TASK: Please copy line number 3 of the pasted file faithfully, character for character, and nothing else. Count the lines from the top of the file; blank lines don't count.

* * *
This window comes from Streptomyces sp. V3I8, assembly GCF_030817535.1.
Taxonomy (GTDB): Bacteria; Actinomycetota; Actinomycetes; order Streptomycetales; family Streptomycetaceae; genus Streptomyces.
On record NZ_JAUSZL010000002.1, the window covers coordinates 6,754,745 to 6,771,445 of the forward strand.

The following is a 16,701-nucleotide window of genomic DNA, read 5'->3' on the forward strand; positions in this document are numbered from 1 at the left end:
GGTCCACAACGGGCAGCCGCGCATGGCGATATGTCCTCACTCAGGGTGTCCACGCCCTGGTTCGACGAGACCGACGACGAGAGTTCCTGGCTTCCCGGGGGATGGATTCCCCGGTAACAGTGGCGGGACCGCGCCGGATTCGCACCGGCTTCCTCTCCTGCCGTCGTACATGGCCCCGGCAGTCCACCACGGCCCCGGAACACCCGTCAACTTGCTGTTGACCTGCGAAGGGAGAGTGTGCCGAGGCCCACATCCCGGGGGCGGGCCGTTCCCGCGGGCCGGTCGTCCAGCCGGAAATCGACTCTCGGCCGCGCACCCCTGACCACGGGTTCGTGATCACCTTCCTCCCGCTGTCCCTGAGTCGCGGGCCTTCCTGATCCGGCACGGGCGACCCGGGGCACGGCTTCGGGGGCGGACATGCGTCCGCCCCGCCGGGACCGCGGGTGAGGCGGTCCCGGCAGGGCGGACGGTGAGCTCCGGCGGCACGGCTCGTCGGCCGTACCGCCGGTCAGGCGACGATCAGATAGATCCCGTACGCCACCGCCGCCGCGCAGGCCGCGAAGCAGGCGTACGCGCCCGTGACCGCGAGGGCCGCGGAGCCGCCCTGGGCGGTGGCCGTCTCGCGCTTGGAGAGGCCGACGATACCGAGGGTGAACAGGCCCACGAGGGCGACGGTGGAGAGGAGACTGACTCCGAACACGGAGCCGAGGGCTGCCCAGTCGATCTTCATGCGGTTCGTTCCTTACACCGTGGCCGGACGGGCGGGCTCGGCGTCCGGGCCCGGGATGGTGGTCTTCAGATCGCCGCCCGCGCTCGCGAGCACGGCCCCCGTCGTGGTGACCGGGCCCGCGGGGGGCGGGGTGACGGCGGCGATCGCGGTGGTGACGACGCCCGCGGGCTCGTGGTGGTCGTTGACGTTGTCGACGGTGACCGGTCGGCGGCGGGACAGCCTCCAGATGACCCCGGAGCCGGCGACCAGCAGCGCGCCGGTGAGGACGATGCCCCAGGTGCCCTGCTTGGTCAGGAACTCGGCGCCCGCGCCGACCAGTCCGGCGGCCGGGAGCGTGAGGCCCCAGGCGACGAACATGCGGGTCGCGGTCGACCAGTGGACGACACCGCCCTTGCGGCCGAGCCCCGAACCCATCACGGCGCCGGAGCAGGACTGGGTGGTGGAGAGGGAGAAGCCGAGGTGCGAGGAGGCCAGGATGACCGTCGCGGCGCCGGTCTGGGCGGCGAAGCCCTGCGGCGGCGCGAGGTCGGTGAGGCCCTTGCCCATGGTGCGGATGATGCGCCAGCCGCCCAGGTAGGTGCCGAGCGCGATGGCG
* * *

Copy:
On record NZ_JAUSZL010000002.1, the window covers coordinates 6,754,745 to 6,771,445 of the forward strand.